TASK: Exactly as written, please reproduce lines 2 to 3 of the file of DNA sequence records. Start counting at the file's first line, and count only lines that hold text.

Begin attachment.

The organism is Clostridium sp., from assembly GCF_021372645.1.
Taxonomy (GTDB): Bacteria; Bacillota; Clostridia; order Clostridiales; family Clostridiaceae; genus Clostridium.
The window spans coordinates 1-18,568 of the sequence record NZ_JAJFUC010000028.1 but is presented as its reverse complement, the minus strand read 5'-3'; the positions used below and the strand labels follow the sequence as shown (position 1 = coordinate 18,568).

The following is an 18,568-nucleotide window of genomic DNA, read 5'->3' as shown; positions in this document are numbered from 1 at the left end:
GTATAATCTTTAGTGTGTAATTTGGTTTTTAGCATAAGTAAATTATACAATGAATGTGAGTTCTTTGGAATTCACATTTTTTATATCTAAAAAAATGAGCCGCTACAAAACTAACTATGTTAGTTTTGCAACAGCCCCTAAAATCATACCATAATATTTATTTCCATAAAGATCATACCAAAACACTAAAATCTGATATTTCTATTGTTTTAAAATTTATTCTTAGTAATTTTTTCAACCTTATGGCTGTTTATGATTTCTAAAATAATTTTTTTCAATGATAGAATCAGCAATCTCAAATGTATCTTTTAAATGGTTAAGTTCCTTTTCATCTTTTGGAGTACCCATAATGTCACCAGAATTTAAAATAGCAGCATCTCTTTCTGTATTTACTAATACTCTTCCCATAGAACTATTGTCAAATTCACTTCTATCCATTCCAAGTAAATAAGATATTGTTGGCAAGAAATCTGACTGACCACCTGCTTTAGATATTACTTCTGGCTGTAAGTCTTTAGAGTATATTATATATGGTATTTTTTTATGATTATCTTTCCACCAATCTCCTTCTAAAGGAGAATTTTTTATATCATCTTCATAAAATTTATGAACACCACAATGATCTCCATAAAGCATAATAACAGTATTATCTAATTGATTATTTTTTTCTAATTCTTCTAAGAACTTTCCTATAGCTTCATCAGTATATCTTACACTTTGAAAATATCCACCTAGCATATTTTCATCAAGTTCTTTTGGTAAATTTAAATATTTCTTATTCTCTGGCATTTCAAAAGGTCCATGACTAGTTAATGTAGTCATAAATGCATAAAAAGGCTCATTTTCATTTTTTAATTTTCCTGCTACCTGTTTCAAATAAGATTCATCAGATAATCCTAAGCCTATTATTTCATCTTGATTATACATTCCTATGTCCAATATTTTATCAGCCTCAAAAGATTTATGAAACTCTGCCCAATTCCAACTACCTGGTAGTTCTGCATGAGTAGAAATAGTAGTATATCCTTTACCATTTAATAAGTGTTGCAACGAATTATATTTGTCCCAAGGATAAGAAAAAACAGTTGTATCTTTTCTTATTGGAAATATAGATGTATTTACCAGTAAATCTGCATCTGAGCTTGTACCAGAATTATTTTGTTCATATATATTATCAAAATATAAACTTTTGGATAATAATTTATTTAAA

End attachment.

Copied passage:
Taxonomy (GTDB): Bacteria; Bacillota; Clostridia; order Clostridiales; family Clostridiaceae; genus Clostridium.
The window spans coordinates 1-18,568 of the sequence record NZ_JAJFUC010000028.1 but is presented as its reverse complement, the minus strand read 5'-3'; the positions used below and the strand labels follow the sequence as shown (position 1 = coordinate 18,568).